As you can see, the sky was rather overcast all throughout. It actually began raining by the time we reached Nakano Broadway, our next stop. Nakano Broadway is a 4-storey shopping mall dedicated to anime, gaming and idol merchandise. Definitely a must-see for fans. :) More on Nakano Broadway here. (more…)
I first heard about Square Enix during high school in 1999; they were still Squaresoft back then. I remember staring at the gorgeous advertisement for Final Fantasy VIII in one of the video game magazines R loved bringing to class – and falling in love with Squall Leonhart, hahaha. (I even remember the release date for FF8: 9/9/99.) I was FF8-baited into Square Enix: it was the first Final Fantasy I played (and finished) and subsequently became my favorite. The other FFs I got to play and finish were only FF7 and FF9 for the PlayStation console, and Dissidia and Dissidia Duodecim for the PSP. But even if I’m not a hardcore Final Fantasy gamer, R was (haha) and we definitely didn’t want to pass up a chance to visit The Square Enix in Shinjuku, Tokyo.
The Character Goods Shop Showcase was basically… yes, a showcase. It also doubled as a shop of various Square Enix Merchandise. (more…)
After indulging in my fangirl whims, R and I (together with my friend, L) hopped on the train to Harajuku. L said he hadn’t really been to Harajuku before, so we figured it was a good place to go to as any.
After getting off the train, we didn’t really know where to go, but this street full of people drew our attention, so we went along with everyone and walked inside. (more…)
After having quite a whirlwind arrival in Tokyo the previous night (although it was the same day, really, considering the lateness of the hour), R and I crashed on our futons much later, spending several hours updating various social media platforms (haha) and touching base with our families because we didn’t have any contact with them when we were in Kyoto. It wasn’t until late afternoon when we finally emerged from our cave/hotel room for food. We were also going to meet L, who had agreed to come with us during our first venture into Tokyo. (more…)
…actually began in Kyoto, when I went to the JR information desk and asked to book two seats for a sleeper train to Tokyo.
I was told that all the sleeper trains going to Tokyo were fully booked.
So were all sleeper buses. It hadn’t even occurred to me to make reservations in advance, and even if it was clear that I should have, I couldn’t help but feel a bit miffed – how was it possible that that there were a lot of people from Kyoto traveling to Tokyo the same night? (Yes, this is a stupid question. No need to answer, haha.)
The man behind the desk, who was very helpful and patient despite the fact that my Japanese was bad and his Engish was nonexistent, suggested we ride on the shinkansen instead as that was also covered by our JR passes. In stilted Japanese, I explained to him that a bullet train is too fast and I wanted a slow transport because we’d have nowhere to stay in Tokyo as our hotel booking was for the next day. He looked down at his terminal and typed, presumably to look for possible openings, but looked up moments later and briskly shook his head.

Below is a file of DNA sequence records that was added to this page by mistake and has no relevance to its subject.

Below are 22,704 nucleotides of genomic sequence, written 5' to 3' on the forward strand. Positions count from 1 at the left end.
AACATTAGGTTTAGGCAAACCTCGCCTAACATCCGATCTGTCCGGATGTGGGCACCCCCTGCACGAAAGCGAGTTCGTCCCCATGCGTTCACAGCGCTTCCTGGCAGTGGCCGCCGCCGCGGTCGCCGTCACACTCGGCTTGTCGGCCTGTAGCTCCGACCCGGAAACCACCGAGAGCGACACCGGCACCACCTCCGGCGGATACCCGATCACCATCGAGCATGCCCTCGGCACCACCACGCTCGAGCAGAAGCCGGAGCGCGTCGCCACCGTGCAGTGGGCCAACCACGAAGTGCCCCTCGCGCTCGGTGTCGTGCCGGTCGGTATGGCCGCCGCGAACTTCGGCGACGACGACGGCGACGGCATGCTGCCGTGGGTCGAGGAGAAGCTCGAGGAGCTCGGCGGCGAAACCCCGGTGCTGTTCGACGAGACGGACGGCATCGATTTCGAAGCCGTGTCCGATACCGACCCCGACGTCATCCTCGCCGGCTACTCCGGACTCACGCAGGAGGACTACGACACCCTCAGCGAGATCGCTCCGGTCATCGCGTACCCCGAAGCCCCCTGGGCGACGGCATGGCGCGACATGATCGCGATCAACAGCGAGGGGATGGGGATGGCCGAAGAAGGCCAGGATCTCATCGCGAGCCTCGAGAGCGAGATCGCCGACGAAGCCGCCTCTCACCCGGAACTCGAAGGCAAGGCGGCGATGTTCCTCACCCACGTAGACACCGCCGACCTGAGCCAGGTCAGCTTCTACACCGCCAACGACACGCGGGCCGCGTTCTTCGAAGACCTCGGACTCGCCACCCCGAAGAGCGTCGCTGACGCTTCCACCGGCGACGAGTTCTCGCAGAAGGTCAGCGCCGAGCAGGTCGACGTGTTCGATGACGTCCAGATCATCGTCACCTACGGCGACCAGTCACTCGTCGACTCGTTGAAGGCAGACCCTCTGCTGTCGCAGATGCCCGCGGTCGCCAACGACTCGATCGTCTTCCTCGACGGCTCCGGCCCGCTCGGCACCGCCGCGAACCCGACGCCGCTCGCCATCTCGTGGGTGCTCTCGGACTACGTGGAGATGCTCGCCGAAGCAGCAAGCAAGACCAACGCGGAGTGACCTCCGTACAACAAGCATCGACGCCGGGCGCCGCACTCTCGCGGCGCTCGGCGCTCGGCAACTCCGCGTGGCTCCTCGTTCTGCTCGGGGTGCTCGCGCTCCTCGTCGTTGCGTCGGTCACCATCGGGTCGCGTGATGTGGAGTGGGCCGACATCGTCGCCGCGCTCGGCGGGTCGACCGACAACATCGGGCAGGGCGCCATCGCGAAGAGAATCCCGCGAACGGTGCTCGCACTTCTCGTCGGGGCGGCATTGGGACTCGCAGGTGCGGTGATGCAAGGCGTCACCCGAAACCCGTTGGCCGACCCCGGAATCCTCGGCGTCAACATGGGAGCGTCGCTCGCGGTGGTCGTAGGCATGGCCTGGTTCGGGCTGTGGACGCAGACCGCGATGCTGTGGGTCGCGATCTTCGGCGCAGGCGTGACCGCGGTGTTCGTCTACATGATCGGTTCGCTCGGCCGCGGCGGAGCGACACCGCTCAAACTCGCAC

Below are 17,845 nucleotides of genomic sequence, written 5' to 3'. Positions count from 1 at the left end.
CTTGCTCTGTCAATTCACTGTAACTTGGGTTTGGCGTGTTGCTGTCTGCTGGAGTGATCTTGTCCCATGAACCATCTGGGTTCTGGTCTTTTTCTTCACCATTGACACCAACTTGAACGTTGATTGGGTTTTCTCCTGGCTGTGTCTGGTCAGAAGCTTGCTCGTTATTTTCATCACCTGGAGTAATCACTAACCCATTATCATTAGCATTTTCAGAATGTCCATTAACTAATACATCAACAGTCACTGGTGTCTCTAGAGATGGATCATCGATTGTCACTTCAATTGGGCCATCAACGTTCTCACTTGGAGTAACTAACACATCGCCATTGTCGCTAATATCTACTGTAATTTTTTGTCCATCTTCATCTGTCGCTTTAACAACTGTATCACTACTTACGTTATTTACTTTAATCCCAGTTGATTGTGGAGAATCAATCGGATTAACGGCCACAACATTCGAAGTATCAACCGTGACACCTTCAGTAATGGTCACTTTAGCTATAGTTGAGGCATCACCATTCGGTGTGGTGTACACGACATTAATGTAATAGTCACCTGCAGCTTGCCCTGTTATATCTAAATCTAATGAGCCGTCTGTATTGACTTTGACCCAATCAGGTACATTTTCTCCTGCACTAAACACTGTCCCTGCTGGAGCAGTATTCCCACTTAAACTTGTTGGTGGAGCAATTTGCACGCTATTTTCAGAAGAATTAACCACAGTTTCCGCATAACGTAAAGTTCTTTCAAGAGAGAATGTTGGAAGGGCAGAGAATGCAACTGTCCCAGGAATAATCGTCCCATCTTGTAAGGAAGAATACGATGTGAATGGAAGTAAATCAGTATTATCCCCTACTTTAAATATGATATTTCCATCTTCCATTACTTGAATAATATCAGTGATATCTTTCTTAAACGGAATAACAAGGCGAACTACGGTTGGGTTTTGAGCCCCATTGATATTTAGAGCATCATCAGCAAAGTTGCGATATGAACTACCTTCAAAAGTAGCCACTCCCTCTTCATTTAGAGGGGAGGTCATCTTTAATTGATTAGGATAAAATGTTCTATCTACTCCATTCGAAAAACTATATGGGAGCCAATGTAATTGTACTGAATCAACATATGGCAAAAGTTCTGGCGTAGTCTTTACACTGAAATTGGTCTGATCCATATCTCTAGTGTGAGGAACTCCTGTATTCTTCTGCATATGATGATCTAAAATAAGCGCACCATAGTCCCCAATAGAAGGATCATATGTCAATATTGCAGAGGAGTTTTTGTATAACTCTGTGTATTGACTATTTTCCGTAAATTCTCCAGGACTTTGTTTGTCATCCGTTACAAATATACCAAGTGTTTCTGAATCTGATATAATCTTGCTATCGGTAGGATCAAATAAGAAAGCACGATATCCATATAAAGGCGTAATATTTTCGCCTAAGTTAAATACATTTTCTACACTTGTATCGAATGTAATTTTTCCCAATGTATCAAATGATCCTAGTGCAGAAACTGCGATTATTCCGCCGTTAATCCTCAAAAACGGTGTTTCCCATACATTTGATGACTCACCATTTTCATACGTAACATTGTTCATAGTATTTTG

I thanked him and left, going back to R so we could regroup (haha). We considered going back to Ryokan Harimaya, but somehow neither of us wanted to. I forgot R’s reason, but mine was we’d already said goodbye (as dramatic as that sounds). There was also the possibility of being turned away, so we thought we should stay at the train station instead, no matter what.
Eventually we were like, f*ck it, let’s just go to Tokyo. Bahala na si Batman! (more…)
One of the items in our non-existent list of things-to-do-in-Japan which R and I wanted to experience was staying at a ryokan, a traditional Japanese inn. However, we knew that staying at one even for just a night could be costly, so we just ended up booking the cheapest one we could find in Kyoto at Agoda.com, which turned out to be Ryokan Harimaya.
There are different types of ryokan, apparently, and according to this website, Ryokan Harimaya seems to be the standard ryokan. It’s a two-storey house that was converted into an inn run by a family – at least, that’s what I understood from what the daughter of the family told me. They do not cook or serve any meals, but it seems like they’ll be happy to call delivery for you or at least point out where you can eat, haha (as related here when we wanted ramen). (more…)
Our last day in Kyoto was our busiest one. Randomly, one of the things I’ve always wondered/regretted about relying on my mobile phone’s camera was not having taken as much photos as I want. I suppose these shots were me trying to capture as much of the Kyoto I can see as possible before we will be leaving it. The more the day drew to a close, the more R and I kept saying that we wished we could stay longer. :( (more…)